Friday, November 18, 2011

Ohio campaign against anti-labor law

Referendum votes in Ohio reject antilabor law and ‘Obamacare’

In one of the most closely watched votes this November, a far-reaching antilabor law was overturned in Ohio in a statewide referendum.

In the same election, Ohio voters adopted by an even larger margin a referendum opposing President Barack Obama’s health care law.

“The people of Ohio thoroughly rejected blaming public employees for the economic troubles in the state,” Zach Schiller, research director for Policy Matters Ohio, one of the groups that championed the campaign against the antilabor law, told the Militant. “The defeat was resounding, and not just in areas traditionally expected to support workers.”

The measure was defeated 61 to 39 percent, losing in virtually every county in the state, in cities and countryside.

Introduced last March and championed by newly elected Republican Gov. John Kasich, the law took aim at public employees’ unions representing 360,000 workers. It would have replaced wage raises based on seniority with a “merit” system, end the right to bargain on benefits and pensions, impose a ban on strikes, increase workers’ health care costs and cut pensions.

The bill was heralded by the Wall Street Journal, saying it was “about political resolve, which is the only way to modernize government amid opposition from the usual pro-spending constituencies.”

While the law was being debated in the legislature, tens of thousands of workers rallied at the state capitol and across the state.

The Ohio law was similar to one enacted in Wisconsin and already on the books in Indiana.

The rejection of the antilabor bill highlights the big challenge Republican politicians face in appealing to working people hit hard by the capitalist economic crisis. This reality reflects a real crisis for Republicans, particularly when you consider the fact that the Obama administration and other Democratic politicians have likewise done nothing to alleviate effects of the crisis, while protecting interests of capitalist owners, banks and bondholders and imposing budget cuts and other antilabor measures.

Democratic politicians have proposed restrictions on unions like those in Ohio and Wisconsin in both New York and California.

Distrust ‘big government’
The even larger rejection of “Obamacare” underscores the fact that many workers have a healthy distrust of “big government” and resent being treated with contempt by government bureaucrats when seeking unemployment compensation, government-funded health care, and other aid—or just want to renew their driver’s license.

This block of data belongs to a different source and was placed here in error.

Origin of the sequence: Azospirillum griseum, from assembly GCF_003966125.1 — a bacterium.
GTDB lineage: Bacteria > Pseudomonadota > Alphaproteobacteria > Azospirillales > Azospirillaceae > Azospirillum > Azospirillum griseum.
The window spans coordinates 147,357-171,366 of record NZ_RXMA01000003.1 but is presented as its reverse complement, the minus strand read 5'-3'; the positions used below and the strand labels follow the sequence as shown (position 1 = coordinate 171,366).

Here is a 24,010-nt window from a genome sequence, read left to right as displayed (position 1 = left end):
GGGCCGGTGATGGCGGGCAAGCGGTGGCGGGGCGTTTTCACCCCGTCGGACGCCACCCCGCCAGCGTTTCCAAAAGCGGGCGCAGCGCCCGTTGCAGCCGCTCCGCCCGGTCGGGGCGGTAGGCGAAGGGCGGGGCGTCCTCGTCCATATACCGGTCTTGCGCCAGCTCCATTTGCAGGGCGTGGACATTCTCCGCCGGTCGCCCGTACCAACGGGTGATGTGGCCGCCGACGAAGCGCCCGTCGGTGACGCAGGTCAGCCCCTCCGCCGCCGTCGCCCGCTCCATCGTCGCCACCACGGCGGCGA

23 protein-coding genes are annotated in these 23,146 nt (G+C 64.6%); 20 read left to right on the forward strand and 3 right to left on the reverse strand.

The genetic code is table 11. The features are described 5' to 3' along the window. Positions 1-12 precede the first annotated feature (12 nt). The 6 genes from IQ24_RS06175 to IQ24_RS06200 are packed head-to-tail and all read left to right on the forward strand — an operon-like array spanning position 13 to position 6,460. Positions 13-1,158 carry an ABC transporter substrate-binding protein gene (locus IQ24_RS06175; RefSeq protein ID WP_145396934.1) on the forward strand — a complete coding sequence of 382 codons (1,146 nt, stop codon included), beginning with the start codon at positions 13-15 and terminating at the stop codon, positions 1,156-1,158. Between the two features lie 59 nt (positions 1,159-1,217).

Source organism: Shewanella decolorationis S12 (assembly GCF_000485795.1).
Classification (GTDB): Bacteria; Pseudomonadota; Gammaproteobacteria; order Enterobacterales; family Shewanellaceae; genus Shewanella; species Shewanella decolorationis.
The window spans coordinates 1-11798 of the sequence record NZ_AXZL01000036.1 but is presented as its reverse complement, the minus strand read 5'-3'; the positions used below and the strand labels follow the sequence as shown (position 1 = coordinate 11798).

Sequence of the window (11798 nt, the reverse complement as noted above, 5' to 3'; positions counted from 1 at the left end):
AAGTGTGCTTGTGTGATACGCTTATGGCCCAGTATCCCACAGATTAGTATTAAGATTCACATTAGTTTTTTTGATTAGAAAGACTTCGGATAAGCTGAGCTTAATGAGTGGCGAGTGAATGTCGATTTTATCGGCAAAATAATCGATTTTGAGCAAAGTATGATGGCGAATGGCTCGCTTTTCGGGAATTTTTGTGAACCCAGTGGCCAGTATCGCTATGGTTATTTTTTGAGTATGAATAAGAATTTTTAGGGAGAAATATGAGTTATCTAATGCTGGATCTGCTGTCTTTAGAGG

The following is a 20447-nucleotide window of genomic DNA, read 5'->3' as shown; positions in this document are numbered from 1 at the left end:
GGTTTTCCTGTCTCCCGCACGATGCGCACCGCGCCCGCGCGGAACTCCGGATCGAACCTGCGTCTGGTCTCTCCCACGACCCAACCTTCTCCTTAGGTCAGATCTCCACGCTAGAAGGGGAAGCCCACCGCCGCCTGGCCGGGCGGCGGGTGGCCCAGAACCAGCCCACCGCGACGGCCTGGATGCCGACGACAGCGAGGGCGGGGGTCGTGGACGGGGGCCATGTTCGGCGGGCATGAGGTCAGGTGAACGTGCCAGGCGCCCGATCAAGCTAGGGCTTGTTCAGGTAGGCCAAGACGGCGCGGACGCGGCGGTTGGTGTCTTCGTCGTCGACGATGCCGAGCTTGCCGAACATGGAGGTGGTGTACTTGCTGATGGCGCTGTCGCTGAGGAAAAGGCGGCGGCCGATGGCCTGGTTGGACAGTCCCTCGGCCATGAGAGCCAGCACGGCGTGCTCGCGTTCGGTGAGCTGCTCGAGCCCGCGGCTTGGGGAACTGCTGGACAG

After passage of the antilabor law, unions and other groups launched a campaign to put the measure to a vote, gathering just short of 1 million signatures—the most ever for a referendum in the history of the state—in a successful effort to overturn it.

Within days of the defeat, both Republican and Democratic politicians predicted that attacks on state workers and their unions would continue.

On election night Governor Kasich told the press that his law was just “too much too soon.” He said that the result of the election would be deeper cuts by state and local governments. “Let me be clear, there is no bailout coming,” he added.

Republican state House Speaker William Batchelder told the press “to expect pieces of the 300-page law to reemerge early next year,” according to the Cleveland Plain Dealer.

Two days after the vote, a coalition was formed to launch a campaign to make Ohio a “right to work” state. Bryan Williams, director of government affairs for the Ohio Association of Building Contractors, called the effort “long overdue.”

In an editorial on the defeat of the law, the liberal Plain Dealer urged the legislature to focus on “needed changes in merit pay, mandatory benefit contributions and imbalanced seniority restrictions in layoffs.”

Former Democratic Gov. Ted Strickland said getting rid of some sections of the law would open the door to workers making sacrifices. When he was governor, Strickland explained, public workers’ unions agreed to take 20 days off work without pay and a pay freeze to “help him balance the budget.”

Some top labor officials echoed the sentiment that in “tough times” workers must give up hard-fought gains.

“There has always been room to talk,” Bill Leibensperger, vice president of the Ohio Education Association, told the Columbus Dispatch.

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